Fig. 24.

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90. It is hardly necessary to observe that I do not advocate such violent contrasts as would destroy all transparency in shadows, or all detail in the lights. But I do maintain that this style of lighting, judiciously managed, frequently reveals a beauty in nature, whether contemplated in landscape or human faces, that would never be seen in the mild contrast of a diffused light. No cultivated eye has failed to observe this fact, and no experience, it matters not how limited, but has had occasion to note, under the ever-varying conformations of nature, how frequently contrasts will best subserve the purpose of displaying its beauties. Frequently by this means lines are so softened, and angles so rounded or modified, as to turn what otherwise would be harsh and unsightly almost into the very poetry of form and expression.

I have taken pains to test the effect of this style of lighting upon hundreds of subjects, watching closely its advantage or disadvantage upon merely personal beauty as well as its effect upon the mind of the sitter. From want of cultivation or taste, most sitters dislike strong shadows; but even in such cases, if you submit proofs of the two styles of lighting, the Rembrandt effects will so much better display the personal good points of the subject, that in eight cases out of ten this style of lighting will be selected, the natural prejudice against strong shadows being overcome by the greater desire to be beautiful. The photographer should take advantage of these conflicting elements as pointing the way by which the public taste can be educated up to a proper appreciation of really artistic photographic compositions. - D. H. Anderson.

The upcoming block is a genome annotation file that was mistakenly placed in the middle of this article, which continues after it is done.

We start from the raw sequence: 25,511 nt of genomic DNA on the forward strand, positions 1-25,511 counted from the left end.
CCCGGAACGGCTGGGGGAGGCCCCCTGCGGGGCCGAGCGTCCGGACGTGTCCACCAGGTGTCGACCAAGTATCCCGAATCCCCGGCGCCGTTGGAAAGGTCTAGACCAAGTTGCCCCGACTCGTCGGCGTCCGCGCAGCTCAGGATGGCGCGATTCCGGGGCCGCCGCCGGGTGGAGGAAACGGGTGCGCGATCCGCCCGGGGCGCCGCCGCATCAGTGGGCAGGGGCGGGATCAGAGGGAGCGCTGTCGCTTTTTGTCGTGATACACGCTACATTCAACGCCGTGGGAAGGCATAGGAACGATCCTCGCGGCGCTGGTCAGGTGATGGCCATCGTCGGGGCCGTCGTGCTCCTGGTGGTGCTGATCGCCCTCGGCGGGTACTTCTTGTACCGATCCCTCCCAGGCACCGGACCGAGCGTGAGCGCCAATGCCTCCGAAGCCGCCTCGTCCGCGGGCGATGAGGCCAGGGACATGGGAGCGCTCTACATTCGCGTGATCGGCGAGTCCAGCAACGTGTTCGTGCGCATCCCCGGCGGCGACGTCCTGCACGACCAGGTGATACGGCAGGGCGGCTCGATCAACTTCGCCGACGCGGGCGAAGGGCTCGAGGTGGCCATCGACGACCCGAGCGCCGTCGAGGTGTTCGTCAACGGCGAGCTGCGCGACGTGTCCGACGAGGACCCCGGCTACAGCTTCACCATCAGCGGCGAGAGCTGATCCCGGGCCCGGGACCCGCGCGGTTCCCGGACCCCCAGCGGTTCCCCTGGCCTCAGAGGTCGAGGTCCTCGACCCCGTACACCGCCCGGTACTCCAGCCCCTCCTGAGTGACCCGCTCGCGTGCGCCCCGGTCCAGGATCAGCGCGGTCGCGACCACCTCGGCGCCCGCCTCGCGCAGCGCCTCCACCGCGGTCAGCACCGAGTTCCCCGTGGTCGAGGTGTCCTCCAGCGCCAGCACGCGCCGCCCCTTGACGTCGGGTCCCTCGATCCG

91. But Rembrandt's extending of ihe light through the picture gradually more enlarged. He finanally illuminated even his darkest shadows by streaks of red, or rich brown color,running into them. The same effect may be secured by the photographer if skill be ex ercised in lighting. One of the greatest charms of Mr. Adam Salomon's quisite work is in this very thing. While there seems to be considerable clear glass in his negatives, judging from his prints, yet, when we examine them, little delicate streaks of half - lights are seen dancing about here and there, like colors in a dew-drop, giving;a tone and charm to the picture which is truly fascinating. Very often, in a composition picture,may be introduced to receive the Light and secure the desired effect of light and shade. A ray of light felling into the operating apartment upon a light object, may, as in nature, reflect back the rays and illuminate the surrounding objects, giving thus the principal light the properties of light itself.

Fig. 25.